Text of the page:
I see many couples getting divorced these days, and even many family members not speaking with each other. Why does there seem to be much strife in relationships these days?
The Aish Rabbi Replies:
A lifelong marriage (“till death do us part”) and any other enduring relationship is founded on commitment. The commitment to work things out whenever they get rough (and every relationship had its moments of “rough”).
Today, our lives are plagued by a disease called "Disposability." We have forgotten the principle that "everything has value." When a toaster breaks, we buy a new one. When a shirt tears, we get a new one. How do we carry this into our relationships? When a marriage is dull, do we get a new one?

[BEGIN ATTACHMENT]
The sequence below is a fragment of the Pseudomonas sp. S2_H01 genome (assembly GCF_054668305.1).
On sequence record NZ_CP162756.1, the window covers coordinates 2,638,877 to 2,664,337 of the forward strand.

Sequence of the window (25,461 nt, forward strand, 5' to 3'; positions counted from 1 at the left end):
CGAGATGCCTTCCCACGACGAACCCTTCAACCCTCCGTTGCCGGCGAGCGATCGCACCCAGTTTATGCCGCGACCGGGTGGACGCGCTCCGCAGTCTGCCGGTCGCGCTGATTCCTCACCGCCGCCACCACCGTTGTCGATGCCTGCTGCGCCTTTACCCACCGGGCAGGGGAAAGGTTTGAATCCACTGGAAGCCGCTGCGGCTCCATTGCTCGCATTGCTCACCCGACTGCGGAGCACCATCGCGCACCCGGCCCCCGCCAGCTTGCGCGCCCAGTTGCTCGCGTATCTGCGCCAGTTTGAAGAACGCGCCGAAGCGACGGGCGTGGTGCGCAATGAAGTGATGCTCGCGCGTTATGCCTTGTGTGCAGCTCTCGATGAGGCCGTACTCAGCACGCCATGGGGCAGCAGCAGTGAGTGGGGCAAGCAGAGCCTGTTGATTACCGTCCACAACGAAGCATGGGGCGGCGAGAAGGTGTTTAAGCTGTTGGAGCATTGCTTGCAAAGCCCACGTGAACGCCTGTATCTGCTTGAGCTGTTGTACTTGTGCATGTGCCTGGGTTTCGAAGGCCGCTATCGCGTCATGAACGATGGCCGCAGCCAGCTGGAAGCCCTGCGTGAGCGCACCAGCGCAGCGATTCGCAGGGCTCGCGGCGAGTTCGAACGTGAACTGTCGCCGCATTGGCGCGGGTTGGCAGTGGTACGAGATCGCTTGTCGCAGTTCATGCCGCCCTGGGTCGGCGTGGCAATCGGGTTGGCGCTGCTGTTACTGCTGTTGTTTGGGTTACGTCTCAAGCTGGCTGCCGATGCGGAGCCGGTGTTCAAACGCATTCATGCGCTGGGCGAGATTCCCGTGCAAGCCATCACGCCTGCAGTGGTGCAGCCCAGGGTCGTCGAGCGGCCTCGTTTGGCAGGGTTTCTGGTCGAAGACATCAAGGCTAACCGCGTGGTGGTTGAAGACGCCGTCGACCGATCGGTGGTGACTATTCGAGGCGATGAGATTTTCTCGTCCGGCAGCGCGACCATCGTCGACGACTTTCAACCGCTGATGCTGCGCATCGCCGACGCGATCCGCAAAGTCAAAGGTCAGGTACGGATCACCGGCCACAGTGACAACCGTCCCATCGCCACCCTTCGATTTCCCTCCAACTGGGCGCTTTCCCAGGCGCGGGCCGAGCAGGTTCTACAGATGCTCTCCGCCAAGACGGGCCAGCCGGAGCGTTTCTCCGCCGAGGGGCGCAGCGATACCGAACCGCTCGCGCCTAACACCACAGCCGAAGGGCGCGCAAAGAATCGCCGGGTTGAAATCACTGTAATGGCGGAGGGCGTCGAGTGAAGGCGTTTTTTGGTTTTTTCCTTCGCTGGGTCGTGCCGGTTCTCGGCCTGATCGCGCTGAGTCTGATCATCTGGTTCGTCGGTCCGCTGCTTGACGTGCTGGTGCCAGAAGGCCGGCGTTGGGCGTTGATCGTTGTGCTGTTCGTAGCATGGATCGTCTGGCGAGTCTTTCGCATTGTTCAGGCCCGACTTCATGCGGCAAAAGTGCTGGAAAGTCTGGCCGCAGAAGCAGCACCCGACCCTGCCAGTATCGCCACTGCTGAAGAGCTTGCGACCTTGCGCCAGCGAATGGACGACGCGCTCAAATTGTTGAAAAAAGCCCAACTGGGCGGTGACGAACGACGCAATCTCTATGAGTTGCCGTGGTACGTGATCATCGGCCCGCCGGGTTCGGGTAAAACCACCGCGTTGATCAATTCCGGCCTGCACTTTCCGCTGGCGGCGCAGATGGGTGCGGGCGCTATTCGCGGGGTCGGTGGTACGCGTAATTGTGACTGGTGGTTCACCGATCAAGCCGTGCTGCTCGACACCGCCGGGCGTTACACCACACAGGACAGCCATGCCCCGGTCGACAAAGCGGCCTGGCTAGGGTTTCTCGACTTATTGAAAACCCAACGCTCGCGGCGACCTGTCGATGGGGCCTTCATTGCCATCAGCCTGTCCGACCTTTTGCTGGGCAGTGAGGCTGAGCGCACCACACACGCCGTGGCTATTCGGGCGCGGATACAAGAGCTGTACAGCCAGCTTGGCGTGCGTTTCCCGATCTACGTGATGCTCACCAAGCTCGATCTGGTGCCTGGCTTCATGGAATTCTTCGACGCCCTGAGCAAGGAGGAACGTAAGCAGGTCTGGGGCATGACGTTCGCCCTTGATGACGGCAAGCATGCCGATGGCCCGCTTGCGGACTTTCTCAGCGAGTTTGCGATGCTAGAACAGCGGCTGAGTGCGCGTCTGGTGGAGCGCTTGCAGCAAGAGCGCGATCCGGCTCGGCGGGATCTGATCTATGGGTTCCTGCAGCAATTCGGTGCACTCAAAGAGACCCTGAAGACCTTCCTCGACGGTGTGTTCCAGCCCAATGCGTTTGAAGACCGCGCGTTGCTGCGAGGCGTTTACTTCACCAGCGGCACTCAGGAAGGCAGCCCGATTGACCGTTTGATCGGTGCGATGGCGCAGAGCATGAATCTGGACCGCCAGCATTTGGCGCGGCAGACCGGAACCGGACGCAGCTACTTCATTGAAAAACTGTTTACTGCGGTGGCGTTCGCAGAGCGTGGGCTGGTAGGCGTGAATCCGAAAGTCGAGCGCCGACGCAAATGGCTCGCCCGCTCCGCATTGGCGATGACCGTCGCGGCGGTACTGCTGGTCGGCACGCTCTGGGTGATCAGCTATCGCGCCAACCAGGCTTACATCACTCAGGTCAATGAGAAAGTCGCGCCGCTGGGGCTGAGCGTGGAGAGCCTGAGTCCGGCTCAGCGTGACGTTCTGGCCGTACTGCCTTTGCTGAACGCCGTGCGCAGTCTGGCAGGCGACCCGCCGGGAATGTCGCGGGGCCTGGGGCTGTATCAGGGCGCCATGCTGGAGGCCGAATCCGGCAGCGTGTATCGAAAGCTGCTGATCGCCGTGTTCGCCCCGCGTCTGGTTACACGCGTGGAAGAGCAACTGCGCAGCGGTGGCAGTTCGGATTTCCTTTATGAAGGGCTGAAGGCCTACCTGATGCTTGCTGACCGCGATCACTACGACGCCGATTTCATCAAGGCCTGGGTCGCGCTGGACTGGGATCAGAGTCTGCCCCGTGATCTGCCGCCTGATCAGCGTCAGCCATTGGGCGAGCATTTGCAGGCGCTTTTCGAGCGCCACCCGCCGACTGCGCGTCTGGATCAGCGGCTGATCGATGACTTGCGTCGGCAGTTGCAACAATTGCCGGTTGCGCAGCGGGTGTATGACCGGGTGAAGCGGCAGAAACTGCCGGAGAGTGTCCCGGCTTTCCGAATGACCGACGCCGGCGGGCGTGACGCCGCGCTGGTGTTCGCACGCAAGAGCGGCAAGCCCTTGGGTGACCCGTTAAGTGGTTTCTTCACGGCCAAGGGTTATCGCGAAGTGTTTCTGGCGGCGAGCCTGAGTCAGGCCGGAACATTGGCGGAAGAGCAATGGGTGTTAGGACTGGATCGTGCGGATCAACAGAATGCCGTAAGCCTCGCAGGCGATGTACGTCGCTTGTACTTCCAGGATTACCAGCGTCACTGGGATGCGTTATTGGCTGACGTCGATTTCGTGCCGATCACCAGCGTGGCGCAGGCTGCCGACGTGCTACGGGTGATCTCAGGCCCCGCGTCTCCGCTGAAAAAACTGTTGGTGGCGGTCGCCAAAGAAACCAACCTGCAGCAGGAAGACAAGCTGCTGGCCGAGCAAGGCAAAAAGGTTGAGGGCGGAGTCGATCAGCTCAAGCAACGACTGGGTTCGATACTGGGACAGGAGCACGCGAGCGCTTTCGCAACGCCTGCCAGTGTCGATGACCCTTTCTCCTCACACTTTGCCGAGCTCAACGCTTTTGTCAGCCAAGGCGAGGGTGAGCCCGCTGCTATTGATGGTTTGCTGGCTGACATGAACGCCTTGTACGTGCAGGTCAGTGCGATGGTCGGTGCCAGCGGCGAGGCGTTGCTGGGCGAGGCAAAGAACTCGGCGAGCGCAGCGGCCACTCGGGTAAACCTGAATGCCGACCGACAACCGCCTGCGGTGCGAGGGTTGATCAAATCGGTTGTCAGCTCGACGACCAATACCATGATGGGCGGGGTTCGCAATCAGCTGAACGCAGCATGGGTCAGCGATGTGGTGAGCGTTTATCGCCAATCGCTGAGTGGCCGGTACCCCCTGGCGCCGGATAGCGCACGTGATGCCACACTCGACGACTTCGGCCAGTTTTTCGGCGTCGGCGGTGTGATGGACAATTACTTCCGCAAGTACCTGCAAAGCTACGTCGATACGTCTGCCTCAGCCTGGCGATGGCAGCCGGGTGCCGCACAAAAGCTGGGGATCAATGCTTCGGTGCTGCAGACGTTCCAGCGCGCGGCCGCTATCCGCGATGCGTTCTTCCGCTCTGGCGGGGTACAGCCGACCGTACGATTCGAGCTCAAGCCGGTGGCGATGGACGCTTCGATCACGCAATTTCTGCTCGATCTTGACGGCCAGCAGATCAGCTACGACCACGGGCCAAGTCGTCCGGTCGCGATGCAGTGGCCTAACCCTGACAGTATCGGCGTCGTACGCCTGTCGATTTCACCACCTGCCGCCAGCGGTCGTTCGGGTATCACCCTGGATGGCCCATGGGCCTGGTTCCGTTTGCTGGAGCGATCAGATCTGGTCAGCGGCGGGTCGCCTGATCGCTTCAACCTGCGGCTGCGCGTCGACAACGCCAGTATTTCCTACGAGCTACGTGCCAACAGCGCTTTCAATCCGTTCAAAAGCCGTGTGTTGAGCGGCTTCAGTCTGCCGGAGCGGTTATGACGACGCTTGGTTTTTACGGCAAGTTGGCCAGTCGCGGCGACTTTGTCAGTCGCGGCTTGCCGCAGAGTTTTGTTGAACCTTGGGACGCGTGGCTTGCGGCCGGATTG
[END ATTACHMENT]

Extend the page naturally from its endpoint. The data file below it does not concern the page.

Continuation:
We've all heard of the term "tzaddik" – a perfectly righteous person. But what defines a tzaddik? Good deeds? Pious behavior? Yes, those are attributes of a tzaddik. But what truly defines the tzaddik is that he looks at every possession and situation as a special gift from God. In that way, all of life is meaningful.
This attitude carries into marriage and our other relationships as well. A challenging situation is not a nuisance to be discarded. It is something to be worked through, and to gain from. But if we treat it with no more respect than we would a broken toaster, then life may end up very bitter lonely.